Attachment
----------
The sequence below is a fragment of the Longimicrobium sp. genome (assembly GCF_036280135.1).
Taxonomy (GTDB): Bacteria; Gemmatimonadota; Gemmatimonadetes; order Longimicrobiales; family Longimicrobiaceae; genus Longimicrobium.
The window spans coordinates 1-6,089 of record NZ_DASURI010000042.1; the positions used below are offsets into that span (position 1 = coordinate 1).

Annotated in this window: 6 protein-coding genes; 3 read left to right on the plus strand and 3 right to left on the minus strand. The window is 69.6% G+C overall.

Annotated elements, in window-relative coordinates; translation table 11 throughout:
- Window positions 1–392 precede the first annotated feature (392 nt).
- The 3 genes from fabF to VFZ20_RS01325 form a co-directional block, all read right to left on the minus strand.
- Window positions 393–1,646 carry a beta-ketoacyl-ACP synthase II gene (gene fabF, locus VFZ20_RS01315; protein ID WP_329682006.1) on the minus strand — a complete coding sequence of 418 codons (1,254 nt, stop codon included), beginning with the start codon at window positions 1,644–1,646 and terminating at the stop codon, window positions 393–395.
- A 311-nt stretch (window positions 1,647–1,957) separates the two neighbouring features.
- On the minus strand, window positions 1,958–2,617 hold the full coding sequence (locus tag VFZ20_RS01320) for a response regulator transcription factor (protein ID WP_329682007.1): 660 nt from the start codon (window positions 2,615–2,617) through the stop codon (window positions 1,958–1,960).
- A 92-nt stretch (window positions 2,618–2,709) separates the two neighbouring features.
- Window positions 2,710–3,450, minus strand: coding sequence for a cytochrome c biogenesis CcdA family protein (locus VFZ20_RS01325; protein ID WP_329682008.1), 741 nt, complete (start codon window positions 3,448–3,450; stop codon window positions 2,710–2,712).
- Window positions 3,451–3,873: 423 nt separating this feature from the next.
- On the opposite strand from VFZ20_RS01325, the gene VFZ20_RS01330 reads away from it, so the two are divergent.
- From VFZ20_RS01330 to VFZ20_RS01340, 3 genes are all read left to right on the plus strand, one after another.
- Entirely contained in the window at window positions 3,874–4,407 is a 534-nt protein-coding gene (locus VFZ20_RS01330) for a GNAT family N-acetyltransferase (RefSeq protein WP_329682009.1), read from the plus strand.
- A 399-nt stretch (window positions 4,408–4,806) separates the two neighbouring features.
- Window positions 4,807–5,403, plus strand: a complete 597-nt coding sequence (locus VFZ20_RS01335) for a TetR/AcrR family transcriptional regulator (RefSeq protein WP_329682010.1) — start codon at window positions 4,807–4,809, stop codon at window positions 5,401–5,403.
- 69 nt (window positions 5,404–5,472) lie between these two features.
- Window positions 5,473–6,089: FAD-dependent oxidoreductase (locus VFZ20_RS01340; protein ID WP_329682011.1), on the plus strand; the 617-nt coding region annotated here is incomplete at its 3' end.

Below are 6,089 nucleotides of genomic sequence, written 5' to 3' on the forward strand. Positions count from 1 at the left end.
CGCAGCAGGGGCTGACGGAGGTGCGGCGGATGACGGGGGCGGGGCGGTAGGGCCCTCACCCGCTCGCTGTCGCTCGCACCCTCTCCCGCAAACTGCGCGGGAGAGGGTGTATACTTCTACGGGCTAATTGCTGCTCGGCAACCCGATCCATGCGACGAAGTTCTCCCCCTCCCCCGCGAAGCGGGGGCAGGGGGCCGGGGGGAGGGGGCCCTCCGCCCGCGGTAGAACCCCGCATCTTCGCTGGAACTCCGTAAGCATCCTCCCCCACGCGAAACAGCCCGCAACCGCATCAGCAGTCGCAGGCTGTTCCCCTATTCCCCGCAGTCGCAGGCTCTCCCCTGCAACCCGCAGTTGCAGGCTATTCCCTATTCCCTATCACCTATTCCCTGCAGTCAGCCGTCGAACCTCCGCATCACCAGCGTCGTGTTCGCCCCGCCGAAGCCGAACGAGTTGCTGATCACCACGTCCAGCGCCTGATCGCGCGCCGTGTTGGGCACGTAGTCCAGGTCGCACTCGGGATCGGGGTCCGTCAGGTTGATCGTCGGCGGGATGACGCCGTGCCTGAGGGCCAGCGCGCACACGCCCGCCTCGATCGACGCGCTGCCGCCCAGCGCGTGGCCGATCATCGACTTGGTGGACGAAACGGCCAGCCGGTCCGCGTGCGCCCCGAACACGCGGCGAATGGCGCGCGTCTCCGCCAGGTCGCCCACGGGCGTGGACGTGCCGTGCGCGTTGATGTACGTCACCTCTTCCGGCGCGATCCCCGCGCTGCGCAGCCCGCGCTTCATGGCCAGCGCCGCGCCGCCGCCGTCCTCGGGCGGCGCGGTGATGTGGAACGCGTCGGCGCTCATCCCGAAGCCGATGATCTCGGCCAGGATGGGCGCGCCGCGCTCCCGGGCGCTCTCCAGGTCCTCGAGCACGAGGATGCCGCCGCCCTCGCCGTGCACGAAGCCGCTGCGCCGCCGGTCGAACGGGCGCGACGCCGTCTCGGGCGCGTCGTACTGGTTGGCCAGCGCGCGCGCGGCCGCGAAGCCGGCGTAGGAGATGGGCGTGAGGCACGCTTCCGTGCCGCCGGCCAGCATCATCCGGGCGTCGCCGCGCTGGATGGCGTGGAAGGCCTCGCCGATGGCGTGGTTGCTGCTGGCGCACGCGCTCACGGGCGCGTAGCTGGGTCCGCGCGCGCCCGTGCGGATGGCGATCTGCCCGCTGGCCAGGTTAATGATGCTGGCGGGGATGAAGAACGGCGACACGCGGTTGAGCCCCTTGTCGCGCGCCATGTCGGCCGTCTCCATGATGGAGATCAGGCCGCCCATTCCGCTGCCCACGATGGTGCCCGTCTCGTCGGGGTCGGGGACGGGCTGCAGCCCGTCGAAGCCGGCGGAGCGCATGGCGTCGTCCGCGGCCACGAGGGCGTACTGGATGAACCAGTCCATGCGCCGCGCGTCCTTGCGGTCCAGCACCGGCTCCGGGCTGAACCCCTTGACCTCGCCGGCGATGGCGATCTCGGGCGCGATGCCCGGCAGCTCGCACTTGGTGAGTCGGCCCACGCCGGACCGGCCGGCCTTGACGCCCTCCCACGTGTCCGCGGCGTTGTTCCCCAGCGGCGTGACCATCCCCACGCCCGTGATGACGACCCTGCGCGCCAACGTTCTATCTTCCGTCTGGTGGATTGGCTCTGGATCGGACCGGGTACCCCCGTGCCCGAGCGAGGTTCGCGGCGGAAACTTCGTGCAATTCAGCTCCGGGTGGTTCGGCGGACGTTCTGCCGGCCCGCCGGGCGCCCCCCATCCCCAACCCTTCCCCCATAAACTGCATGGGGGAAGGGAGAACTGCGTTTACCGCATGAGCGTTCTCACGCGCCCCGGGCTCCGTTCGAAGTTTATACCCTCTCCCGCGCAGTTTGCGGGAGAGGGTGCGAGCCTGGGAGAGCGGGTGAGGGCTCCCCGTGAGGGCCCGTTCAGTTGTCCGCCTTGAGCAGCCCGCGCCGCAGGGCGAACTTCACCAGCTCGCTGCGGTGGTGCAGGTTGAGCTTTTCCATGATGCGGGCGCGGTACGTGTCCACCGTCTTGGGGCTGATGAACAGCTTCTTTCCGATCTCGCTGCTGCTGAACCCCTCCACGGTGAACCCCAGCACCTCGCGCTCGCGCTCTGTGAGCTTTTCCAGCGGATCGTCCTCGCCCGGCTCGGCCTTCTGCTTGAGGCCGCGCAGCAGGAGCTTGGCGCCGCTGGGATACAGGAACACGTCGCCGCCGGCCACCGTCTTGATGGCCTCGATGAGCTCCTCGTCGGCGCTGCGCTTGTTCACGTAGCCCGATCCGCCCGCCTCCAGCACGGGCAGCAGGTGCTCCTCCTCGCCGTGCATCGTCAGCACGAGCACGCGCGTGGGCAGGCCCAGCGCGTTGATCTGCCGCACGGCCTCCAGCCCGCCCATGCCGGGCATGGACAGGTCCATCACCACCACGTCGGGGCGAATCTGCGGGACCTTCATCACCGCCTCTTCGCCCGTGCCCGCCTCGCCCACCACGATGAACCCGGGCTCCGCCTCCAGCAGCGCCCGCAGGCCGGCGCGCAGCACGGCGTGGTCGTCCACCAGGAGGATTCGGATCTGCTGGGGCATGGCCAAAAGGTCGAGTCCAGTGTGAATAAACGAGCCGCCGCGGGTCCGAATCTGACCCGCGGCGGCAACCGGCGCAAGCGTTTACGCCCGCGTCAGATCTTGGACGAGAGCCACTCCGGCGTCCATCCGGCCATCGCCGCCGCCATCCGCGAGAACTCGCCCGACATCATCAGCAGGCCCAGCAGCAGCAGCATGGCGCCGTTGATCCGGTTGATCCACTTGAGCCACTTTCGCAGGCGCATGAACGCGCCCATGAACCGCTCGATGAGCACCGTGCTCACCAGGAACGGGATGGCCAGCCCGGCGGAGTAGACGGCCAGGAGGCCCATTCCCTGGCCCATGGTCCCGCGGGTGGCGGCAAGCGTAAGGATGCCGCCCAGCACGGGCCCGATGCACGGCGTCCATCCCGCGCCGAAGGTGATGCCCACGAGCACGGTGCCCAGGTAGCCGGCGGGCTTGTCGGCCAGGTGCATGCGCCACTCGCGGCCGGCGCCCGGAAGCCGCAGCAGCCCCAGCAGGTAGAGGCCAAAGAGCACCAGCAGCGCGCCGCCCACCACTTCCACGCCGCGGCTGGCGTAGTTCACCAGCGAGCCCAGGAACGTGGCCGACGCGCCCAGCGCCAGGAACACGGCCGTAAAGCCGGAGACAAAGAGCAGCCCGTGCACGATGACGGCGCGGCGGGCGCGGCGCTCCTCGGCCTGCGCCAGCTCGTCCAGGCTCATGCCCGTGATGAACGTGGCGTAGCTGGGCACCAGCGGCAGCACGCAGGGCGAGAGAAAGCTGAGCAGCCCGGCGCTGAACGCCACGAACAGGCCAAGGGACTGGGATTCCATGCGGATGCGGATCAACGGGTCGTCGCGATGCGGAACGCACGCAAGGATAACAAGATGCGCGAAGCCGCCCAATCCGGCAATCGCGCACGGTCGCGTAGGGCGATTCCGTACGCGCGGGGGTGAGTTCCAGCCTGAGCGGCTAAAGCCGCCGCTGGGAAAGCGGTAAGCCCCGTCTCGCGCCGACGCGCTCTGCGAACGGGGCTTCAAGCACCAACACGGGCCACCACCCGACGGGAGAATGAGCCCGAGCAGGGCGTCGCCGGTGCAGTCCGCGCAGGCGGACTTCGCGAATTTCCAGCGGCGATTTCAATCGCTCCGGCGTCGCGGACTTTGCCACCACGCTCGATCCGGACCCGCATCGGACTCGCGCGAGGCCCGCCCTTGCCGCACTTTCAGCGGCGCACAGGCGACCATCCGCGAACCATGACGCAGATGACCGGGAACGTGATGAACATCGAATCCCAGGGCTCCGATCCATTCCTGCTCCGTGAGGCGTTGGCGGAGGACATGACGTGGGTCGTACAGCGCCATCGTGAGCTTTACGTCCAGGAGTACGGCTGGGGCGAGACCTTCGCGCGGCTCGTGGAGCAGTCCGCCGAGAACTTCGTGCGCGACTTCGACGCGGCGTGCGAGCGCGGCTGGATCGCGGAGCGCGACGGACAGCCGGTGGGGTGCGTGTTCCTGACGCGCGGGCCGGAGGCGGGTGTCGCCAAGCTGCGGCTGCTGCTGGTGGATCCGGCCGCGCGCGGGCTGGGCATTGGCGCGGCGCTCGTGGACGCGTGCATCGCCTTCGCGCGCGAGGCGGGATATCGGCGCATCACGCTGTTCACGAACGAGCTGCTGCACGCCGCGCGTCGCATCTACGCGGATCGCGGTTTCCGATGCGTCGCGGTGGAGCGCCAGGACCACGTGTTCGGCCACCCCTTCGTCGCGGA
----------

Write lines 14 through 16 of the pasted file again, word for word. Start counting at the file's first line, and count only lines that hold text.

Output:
- On the opposite strand from VFZ20_RS01325, the gene VFZ20_RS01330 reads away from it, so the two are divergent.
- From VFZ20_RS01330 to VFZ20_RS01340, 3 genes are all read left to right on the plus strand, one after another.
- Entirely contained in the window at window positions 3,874–4,407 is a 534-nt protein-coding gene (locus VFZ20_RS01330) for a GNAT family N-acetyltransferase (RefSeq protein WP_329682009.1), read from the plus strand.